Caring for a Three Legged Dog or Cat
Tripawds is the place to learn how to care for a three legged dog or cat, with answers about dog leg amputation, and cat amputation recovery from many years of member experiences.
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When most people find out I have a three legged dog, their first question is “Have you made a leg for him yet?” That’s because I’m a prosthetist—I make artificial arms and legs for people. It’s a rewarding profession with new challenges each day. So, when I was looking for my new best friend, it was only natural that I had my eye out for a three legged dog.
Searching PetFinder.com I found a terribly distorted picture of a small brown and black tripawd named Max listed as “special needs.” Oh, he has special needs alright, but it’s not because he’s missing a leg—he just LOVES attention! He even blogs! For the past two years, Max has been my main man and the reason I can’t wait to come home after work.
Have I made a prosthetic leg for him? No, and I doubt I ever will. Max lost his leg when he was hit by a car, and while he does have a short residual limb, or stump, there really isn’t enough left to control a prosthesis. The majority of dogs who lose a leg have it amputated at the shoulder or hip level. Prosthetically, there isn’t much that can be done for them. Besides the fact that it would be very difficult to design a socket that would suspend well on such a short stump (if any stump remains at all), a prosthesis would have to include 2-3 joints—ankle/wrist, knee/elbow, and possible hip/shoulder.
That’s a whole heck of a lot of artificial joints and a dog would have a hard time trying to control them. Even for humans using a prosthesis, that’s a very difficult level of amputation to fit effectively. For dogs, it’s just not practical. In fact, a prosthesis would most likely slow them down and possibly cause injury.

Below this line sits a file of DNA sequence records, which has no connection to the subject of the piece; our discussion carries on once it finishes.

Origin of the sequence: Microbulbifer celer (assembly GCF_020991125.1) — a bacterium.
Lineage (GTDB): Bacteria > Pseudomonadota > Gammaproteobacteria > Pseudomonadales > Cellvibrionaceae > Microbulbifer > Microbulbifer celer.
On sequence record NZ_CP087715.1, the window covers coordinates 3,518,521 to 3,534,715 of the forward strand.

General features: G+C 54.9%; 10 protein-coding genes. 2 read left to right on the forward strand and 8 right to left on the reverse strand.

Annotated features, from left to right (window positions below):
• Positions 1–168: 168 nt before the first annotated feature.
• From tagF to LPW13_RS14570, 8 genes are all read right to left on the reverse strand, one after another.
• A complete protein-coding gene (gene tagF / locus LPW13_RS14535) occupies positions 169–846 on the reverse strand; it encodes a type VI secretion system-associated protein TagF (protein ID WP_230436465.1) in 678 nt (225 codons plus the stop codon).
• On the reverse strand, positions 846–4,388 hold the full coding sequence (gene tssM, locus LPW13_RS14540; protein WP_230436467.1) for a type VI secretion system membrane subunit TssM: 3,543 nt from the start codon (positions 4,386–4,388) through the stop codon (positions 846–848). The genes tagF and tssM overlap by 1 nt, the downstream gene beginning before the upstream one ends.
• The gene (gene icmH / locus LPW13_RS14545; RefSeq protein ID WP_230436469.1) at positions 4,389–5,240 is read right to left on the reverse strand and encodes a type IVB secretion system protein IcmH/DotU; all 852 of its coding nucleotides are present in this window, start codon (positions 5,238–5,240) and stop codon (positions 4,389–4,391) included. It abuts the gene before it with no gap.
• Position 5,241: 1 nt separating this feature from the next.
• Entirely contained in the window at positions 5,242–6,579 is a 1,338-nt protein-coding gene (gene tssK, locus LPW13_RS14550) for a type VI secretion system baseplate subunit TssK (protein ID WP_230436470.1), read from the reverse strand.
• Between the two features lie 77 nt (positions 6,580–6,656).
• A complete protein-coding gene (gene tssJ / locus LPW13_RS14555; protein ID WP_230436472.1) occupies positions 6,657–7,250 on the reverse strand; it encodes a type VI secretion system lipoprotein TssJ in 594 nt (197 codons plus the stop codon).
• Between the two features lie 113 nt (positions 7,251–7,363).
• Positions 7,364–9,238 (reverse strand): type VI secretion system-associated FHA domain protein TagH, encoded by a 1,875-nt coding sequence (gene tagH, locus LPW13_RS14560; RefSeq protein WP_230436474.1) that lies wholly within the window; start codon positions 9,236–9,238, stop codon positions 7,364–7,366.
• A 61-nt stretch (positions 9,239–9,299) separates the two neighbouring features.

Dogs typically adjust very well to life on three legs, and that’s why I haven’t pursued trying to design something for Max. From my experience, the smaller the dog, the better he’ll do on three legs. Fortunately for Max, his half German Shepard Dog self is also half Shiba Inu, so he’s on the small side.
I do think about a prosthesis sometimes, though, because I wonder in the long term how he’ll be. He’s 9 years old now and gets around just fine, but the stress on his front leg is high. I’ve read that dogs carry 60% of their weight on their front legs, so that’s 60% on one leg and 20% on each of the others. He’s got the typical front-leg tripawd stance where he puts his one front paw on the ground directly below the center of his chest, instead of to the side (human amputees do the same thing, bringing their good leg in to midline for balance).
Now, there are some tripawds out there who are only missing a paw. If the dog has his amputation below the “elbow” or “knee”, then a prosthesis may be a good idea. Either a plastic or carbon socket would be easily suspended on such a long stump. Also, a prosthesis at this level can be functional and easy to use. From my interactions with these low level amputee dogs who don’t have prostheses, I’ve noticed that they tend to stumble more, not knowing exactly what to do with the short leg.